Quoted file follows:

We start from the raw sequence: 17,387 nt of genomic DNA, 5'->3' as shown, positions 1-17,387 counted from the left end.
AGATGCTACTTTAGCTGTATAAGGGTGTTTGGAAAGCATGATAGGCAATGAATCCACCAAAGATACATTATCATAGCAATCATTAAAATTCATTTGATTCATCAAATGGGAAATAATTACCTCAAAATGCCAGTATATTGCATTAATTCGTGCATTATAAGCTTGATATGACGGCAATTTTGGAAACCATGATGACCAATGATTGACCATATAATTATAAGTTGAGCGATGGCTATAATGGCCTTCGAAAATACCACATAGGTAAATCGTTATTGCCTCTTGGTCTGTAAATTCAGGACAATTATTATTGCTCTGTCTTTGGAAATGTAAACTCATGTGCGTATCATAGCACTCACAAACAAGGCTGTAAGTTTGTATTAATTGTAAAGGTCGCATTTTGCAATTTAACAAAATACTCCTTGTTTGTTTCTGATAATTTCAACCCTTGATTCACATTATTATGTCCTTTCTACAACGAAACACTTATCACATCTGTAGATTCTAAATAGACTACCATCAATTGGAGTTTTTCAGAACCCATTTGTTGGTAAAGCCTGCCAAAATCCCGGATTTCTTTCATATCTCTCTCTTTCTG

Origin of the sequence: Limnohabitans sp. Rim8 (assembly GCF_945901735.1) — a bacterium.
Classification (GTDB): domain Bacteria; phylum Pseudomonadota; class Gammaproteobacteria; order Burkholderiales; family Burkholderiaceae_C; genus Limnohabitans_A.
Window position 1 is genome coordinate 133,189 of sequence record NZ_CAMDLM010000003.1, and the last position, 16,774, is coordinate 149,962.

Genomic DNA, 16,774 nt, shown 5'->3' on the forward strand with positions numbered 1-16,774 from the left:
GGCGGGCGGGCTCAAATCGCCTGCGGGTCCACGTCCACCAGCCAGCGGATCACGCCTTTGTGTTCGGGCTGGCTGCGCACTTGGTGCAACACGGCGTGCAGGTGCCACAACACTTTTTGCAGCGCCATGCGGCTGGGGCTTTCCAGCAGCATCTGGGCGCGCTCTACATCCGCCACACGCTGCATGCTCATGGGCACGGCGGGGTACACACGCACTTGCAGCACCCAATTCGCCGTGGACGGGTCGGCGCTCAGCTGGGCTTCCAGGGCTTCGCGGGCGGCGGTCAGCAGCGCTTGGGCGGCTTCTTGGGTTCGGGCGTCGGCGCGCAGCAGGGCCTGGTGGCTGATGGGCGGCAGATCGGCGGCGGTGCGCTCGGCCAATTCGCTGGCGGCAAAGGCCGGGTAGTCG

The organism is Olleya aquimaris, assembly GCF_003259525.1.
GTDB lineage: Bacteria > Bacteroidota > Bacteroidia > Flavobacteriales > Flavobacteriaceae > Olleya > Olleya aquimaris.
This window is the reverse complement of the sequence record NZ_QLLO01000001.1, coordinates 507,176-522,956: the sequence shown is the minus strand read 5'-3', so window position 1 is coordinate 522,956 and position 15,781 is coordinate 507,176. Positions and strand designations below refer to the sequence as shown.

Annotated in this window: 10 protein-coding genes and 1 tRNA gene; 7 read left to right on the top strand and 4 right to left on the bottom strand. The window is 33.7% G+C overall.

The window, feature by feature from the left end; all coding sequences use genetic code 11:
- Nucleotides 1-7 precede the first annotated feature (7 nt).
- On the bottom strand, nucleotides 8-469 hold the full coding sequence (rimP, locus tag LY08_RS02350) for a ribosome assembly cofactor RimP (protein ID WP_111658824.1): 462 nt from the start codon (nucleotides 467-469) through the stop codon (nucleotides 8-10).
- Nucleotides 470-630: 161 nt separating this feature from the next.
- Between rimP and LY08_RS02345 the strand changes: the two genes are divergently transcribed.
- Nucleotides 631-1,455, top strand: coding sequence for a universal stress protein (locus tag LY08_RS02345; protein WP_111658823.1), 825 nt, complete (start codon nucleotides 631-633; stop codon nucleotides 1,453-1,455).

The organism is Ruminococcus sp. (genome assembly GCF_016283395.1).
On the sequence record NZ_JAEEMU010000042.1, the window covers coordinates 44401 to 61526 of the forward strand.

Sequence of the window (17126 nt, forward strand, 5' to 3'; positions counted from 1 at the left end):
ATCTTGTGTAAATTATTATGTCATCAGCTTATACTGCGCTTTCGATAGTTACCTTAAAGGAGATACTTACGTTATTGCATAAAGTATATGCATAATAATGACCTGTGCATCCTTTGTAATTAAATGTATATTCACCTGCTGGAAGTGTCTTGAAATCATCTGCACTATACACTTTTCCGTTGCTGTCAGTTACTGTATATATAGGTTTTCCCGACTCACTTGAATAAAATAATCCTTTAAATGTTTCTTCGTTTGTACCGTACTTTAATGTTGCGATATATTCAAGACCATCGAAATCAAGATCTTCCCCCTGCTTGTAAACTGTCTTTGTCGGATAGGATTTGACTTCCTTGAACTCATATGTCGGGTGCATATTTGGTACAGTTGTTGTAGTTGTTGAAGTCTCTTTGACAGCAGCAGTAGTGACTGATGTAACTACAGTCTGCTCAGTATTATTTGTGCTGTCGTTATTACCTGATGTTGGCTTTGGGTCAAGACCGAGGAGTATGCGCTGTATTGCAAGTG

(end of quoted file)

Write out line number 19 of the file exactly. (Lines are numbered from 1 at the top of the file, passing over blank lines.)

On the sequence record NZ_JAEEMU010000042.1, the window covers coordinates 44401 to 61526 of the forward strand.